Karen C. and Martin K*. are among more than 10,000 southeastern Michigan residents whose homes suffered damage and loss last August from devastating flash flooding.
Both are trying to do what they can on their own to clean up. And despite their own best efforts, both find themselves coming up short. Government aid, insurance payments and their own resources and know-how aren’t enough to complete their recovery.
I spoke with these and other flooded householders in December in conjunction with a workshop in Warren, Mich. The workshop was organized by Church World Service for people in southeastern Michigan interested in forming a long-term recovery group to help their flood-affected neighbors recover.
These survivors’ stories deepened my empathy for disaster-affected people. It also reinforced for me the importance of quickly activating local long-term recovery groups to help disaster survivors assemble the financial, material and volunteer resources they need to restore safety to their homes and a “new normal” to their lives.
Of the two, Karen, of Detroit, a disabled senior citizen with a fixed income, is clearly having the hardest time. Flood water poured into her basement at the foundation line, and dirty sewer water backed up through the drains. The water crested at 12 to 18 inches, turning belongings stored in the basement into a sopping mess, contaminating her furnace and ruining her clothes washer and dryer.
She called the 211 disaster hotline and requested a volunteer work crew to help her “muck out.” While she was waiting for a crew to be scheduled, she put on a flimsy mask and some old clothes and started digging through her ruined belongings, “trying to clean it out the best I can.”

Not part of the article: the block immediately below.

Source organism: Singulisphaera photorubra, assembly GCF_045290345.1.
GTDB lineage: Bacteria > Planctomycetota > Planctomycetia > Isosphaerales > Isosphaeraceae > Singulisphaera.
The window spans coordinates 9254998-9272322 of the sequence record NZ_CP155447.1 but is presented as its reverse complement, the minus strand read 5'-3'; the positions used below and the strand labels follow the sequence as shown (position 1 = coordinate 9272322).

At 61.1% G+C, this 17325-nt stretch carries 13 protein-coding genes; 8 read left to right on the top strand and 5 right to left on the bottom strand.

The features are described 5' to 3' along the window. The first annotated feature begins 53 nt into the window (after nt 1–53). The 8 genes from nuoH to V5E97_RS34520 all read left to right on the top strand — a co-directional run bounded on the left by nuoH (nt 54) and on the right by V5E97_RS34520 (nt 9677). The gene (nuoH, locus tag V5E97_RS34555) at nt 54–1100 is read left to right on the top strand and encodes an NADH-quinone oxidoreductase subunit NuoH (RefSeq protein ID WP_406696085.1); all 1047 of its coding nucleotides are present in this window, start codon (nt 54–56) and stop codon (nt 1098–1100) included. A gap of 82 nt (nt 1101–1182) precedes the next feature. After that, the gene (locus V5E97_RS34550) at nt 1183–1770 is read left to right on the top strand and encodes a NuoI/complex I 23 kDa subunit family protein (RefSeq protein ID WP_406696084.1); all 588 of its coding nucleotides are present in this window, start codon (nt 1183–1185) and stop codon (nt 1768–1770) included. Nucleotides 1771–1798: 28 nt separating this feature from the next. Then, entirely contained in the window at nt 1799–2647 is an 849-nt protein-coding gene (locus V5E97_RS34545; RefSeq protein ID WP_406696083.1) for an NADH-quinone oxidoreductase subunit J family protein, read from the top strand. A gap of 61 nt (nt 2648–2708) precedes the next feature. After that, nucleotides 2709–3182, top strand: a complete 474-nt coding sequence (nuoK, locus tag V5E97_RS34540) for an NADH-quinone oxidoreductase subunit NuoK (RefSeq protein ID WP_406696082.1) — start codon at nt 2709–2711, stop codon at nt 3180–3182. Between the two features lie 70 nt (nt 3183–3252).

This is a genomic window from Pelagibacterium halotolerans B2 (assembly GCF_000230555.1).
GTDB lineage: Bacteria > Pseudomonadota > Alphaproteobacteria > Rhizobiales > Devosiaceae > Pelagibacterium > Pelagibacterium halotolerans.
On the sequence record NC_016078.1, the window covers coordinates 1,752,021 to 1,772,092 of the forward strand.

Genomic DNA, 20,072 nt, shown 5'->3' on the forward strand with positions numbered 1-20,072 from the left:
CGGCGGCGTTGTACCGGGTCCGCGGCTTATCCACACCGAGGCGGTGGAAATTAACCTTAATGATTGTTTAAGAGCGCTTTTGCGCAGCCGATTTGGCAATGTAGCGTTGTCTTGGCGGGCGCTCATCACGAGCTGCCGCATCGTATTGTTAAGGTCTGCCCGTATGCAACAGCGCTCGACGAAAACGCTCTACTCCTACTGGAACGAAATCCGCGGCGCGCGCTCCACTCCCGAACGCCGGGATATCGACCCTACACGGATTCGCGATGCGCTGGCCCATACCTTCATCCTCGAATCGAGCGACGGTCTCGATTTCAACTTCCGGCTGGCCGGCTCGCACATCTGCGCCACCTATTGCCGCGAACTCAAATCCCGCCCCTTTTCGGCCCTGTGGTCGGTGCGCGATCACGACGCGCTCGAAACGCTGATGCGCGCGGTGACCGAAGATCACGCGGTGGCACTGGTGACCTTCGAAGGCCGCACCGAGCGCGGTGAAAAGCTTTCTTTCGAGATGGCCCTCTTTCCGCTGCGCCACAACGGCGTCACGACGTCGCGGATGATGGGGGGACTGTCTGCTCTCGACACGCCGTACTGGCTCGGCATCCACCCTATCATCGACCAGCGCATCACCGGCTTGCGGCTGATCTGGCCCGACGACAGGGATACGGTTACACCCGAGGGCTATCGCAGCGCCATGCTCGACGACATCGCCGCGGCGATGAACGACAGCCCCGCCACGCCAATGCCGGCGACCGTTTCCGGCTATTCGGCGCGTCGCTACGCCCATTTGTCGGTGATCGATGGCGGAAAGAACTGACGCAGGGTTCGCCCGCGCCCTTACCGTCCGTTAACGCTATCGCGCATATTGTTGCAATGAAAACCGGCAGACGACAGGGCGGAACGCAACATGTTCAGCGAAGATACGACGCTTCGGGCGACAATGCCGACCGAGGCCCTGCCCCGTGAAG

In mid-December, she was still waiting for help. By then, her belongings were contaminated not only with rotting sewage but also with mold. The house is cold, and the heavy stench from the basement makes it “difficult for me to breathe,” she said, acknowledging it is not healthy to stay in the house but she is reluctant to leave and risk looting.
“I just feel alone. I really do,” Karen told me.
For his part, Martin, of Oak Park, undertook cleanup with confidence after four feet of sewer water backed up into his finished basement, seeping into the walls and also destroying the furnace, hot water heater and clothes washer and dryer.
Middle-aged and able-bodied, Martin put on a mask, gloves and boots and ripped out the damaged walls. Then he used a garden hose and disinfectants to wash everything down.
Next task: Tear out the old furnace. But when Martin discovered the furnace pipes were wrapped with asbestos, he had to hire an outside contractor with expertise in asbestos removal. Then the new furnace required new duct work and floor grates and an upgrade of the house’s electrical system.
As one expense has been followed by another, and then another, Martin told me, “How do you incur that cost? This has gotten way out of hand. That’s why it is a disaster.”
Martin attended the CWS long-term recovery workshop to try to pick up some pointers for his own recovery, “to find out for myself and be educated and aware and make better decisions.”
“I’ve heard other flood survivors talk about contractors’ prices that seemed way out of whack, and of contractors that charged people thousands of dollars then worked for a few hours and disappeared,” he says. “So many people are being scammed, and I don’t want that.”
A strong, effective local community-based long-term recovery group can offer hope and practical help to people like Karen and Martin. Once organized, the group can assess each disaster survivor’s needs and help them develop a recovery plan.
It can raise funds, solicit donations of construction materials and major appliances, and deploy volunteer work crews. It can refer people to reputable contractors and help them avoid scams. It can also extend emotional and spiritual care to people as they face their losses.
In other words, it can pick up where disaster survivors’ own resources, government assistance and any insurance payouts run out and help restore householders to safe homes and a “new normal” life. And it can advocate for infrastructure improvements – for example, ensuring better protection from flooding in future downpours.
In southeastern Michigan, a long-term recovery group is on the verge of forming. My hope is that it can organize and get to work quickly. Karen, Martin and thousands of their neighbors need it.
Carol Fouke-Mpoyo is a CWS communications specialist.
* Last names withheld to protect subjects’ privacy.